Heteropolitics is a project in contemporary political theory which purports to contribute to the renewal of political thought on the ‘common’ (communities and the commons) and the political in tandem. The common implies a variable interaction between differences which communicate and collaborate in and through their differences, converging partially on practices and particular pursuits. The political pertains to processes through which plural communities manage themselves in ways which enable mutual challenges, deliberation, decision-making, and creative agency.
Since the dawn of the 21st century, a growing interest in rethinking and reconfiguring community has spread among theorists, citizens and social movements (see e.g. Esposito 2013; Nancy 2000; Dardot & Laval 2014; Amin & Roberts 2008). This has been triggered by a complex tangle of social, economic and political conditions. Climate change, economic crises, globalization, increasing migration flows and the malaise of liberal democracies loom large among them.
These issues are essentially political. Rethinking and refiguring communities goes hand in hand thus with rethinking and reinventing politics. Hence ‘hetero-politics’, the quest for another politics, which can establish bonds of commonality across differences and can enable action in common without re-enacting the closures of ‘organic’ community or the violence of transformative politics in the past.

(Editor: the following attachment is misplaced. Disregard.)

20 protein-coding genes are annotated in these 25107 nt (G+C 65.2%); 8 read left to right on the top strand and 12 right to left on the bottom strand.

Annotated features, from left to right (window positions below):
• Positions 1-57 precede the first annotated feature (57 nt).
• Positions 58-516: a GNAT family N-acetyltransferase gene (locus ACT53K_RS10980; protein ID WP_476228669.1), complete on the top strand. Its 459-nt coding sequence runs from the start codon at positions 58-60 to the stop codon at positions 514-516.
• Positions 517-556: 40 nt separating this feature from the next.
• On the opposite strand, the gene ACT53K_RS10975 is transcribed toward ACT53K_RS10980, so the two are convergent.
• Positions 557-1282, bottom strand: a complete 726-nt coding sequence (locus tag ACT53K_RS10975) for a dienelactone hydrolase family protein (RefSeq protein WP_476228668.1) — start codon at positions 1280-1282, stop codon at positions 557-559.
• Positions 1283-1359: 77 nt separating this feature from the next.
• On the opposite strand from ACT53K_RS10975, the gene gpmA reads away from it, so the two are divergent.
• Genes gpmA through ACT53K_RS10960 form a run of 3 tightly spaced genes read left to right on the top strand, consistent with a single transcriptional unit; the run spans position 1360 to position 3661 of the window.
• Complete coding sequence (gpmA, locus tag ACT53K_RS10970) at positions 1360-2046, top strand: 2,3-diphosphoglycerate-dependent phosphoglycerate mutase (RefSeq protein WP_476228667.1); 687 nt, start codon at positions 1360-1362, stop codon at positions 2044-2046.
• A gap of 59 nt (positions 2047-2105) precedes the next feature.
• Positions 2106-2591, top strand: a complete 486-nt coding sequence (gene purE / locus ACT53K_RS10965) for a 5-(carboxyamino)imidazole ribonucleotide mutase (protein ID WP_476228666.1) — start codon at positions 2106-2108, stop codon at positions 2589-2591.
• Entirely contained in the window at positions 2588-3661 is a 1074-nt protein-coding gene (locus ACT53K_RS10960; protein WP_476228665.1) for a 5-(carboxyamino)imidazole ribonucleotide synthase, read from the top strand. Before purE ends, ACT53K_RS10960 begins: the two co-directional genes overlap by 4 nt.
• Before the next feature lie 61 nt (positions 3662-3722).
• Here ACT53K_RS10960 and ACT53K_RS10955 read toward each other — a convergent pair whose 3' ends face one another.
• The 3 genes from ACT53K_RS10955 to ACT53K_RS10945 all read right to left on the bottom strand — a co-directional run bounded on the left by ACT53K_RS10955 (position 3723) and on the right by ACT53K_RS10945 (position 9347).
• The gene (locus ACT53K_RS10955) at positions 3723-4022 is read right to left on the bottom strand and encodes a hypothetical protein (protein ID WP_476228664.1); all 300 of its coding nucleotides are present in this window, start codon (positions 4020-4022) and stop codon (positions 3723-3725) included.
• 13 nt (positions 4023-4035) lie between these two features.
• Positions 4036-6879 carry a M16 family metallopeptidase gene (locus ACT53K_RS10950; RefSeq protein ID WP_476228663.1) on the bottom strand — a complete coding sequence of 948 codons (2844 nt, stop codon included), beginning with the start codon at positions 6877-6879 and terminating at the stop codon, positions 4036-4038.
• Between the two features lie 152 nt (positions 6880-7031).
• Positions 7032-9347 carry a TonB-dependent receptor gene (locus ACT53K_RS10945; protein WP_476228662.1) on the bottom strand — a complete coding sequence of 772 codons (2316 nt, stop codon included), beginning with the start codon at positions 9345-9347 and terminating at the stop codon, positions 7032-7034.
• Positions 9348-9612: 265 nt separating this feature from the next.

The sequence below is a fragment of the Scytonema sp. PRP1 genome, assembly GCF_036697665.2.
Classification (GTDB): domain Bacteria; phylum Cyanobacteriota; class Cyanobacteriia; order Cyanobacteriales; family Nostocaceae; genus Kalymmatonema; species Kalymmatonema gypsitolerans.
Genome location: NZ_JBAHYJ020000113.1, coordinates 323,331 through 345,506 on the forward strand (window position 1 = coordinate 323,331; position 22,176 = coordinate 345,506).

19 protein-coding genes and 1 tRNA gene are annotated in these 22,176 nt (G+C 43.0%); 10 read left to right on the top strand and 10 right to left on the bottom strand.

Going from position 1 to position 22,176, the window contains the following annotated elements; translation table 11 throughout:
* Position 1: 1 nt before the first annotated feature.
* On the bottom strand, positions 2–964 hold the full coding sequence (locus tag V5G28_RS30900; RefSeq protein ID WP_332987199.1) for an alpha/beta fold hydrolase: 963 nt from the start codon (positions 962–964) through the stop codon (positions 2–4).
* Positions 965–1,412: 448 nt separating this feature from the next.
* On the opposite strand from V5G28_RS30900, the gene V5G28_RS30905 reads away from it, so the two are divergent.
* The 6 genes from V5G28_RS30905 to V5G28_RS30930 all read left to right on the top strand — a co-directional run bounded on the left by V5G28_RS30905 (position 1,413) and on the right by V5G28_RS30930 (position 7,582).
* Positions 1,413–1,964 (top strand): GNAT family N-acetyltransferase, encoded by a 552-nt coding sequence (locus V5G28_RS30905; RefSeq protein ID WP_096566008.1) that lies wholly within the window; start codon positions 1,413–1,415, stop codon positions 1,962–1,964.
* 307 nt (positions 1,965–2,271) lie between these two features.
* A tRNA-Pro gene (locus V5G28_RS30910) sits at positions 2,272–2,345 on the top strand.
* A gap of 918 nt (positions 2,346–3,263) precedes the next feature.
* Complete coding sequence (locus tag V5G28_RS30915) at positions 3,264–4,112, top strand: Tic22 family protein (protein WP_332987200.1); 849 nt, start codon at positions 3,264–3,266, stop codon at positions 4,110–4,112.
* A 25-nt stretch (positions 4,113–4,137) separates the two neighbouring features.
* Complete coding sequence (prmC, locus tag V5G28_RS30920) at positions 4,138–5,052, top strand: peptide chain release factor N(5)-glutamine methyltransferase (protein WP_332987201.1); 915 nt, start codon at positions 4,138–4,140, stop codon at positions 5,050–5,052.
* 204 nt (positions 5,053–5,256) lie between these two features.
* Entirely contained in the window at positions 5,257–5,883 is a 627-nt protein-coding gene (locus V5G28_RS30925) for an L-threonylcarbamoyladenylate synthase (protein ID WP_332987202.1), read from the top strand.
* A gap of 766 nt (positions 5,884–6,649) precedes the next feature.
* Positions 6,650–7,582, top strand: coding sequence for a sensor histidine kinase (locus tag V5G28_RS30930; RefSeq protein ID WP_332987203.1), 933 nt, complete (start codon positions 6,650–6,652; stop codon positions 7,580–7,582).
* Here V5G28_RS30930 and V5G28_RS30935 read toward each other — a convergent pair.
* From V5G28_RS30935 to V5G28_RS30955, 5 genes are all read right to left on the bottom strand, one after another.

Heteropolitics will seek to break new ground by combining an extended re-elaboration of contemporary political theory with a more empirically grounded research into alternative and incipient practices of community building and self-governance in: education; the social economy; art; new modes of civic engagement by young people; new platforms of citizens’ participation in municipal politics; network communities, and other social fields (relevant cases include Sardex, a community currency in Sardinia; Barcelona en Comú, a participatory citizens’ platform governing now the City of Barcelona, etc.).
Principal Investigator: Dr Alexandros Kioupkiolis, Assistant Professor in Contemporary Political Theory, School of Political Sciences, Faculty of Economics and Political Sciences, Aristotle University
Host Institution: Aristotle University of Thessaloniki, Greece